Thanks, I appreciate it.

    Thanks, I appreciate it.

    In my case the ostomy bag would hopefully be temporary. I was wondering long term, where the they are able to attach the colon to the sphincter.

     

  • SnapDragon2
    SnapDragon2 Member Posts: 683 Member
    edited January 2021 #4
    The way my surgeon put it is

    The way my surgeon put it is you don't want to leave a cancer graveyard.  Cancer is something you don't want to guess at.  

    Someone I talk to alot had TME.  Doing great.  Had ileo kind ostomy (temp).  Reconnected after adjuvant chemo.  Going on with a normal life.

     

  • Annabelle41415
    Annabelle41415 Member Posts: 6,728 Member
    edited January 2021 #5
    J-Pouch

    You might want to read my "About Me" page as my whole rectum was removed and a J-Pouch was made from the large intestine.  Although I'm not without bathroom issues, I'm able to enjoy life, but not as much as a normal person with a real rectum.  TruBrit has the same issue, but think she is able to control her bathroom issues with diet, but mine I'm not able to.  Once I've eaten it goes right through me, but it can go through me any time of the day, so I'm not wanting to be away from a bathroom at certain times of the day.  You might have a perfectly normal experience if you have an ostomy though.  It might be a little difficult to change/empty an ostomy on a long trip though.  Wait to see what they actually want to do with your upcoming plan moving forward.  Welcome to the board, and we are here to answer any questions you have.  Wishing you the best in upcoming scans/appointments/doctors and decisions.  You have joined an amazing group of people.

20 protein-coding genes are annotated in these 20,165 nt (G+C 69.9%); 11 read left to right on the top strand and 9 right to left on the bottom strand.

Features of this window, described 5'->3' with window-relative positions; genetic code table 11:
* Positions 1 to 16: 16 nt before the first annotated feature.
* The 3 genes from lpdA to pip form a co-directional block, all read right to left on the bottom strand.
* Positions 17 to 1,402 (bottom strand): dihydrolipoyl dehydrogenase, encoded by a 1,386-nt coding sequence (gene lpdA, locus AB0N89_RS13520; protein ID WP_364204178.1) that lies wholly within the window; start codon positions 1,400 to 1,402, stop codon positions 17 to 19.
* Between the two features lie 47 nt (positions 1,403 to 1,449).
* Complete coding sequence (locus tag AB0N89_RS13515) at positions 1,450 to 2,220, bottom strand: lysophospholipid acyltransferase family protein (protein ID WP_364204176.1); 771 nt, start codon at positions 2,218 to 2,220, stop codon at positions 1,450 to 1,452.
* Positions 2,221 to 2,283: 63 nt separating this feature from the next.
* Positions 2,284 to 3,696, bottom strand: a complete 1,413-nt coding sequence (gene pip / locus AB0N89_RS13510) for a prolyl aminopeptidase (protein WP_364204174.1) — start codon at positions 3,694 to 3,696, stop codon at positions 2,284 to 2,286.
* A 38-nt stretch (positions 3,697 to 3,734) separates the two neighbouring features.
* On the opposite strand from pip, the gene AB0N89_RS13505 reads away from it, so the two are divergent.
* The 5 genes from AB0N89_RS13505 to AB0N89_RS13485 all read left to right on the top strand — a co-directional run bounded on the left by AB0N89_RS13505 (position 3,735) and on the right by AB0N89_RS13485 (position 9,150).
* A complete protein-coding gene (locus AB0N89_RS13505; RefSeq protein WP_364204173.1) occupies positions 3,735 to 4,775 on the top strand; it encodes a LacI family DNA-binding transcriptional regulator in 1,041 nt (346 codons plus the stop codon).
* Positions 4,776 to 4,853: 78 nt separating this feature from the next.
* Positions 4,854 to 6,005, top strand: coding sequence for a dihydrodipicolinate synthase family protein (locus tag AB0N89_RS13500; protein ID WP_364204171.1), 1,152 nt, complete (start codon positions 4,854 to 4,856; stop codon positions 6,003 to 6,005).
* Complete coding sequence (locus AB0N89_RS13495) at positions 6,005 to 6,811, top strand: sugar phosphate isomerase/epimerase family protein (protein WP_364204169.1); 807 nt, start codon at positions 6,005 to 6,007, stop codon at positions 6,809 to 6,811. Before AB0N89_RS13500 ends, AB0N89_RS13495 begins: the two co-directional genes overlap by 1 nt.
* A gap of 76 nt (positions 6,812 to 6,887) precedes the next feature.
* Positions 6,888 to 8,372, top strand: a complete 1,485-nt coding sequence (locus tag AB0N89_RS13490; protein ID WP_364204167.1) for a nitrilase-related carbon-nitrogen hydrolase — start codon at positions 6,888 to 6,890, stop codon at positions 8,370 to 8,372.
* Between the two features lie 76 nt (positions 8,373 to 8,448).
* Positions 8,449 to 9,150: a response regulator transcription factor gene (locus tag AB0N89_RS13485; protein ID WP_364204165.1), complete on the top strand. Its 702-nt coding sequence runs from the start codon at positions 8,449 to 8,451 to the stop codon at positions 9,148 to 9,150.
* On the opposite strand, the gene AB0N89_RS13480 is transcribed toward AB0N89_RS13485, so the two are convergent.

Kim

  • danker
    danker Member Posts: 1,276 Member
    After effect

    I had 2/3 of my rectom removed. After 6 weeks with a bag, colon reattached,  developed a fistula, so 6 more weeks with bag,  Fistula healed itself from inside out,  NED ever since.

    That is 10years NED!  Ocasional diaarrhea only ongoing sid effect.  Pretty much live a normal life!!!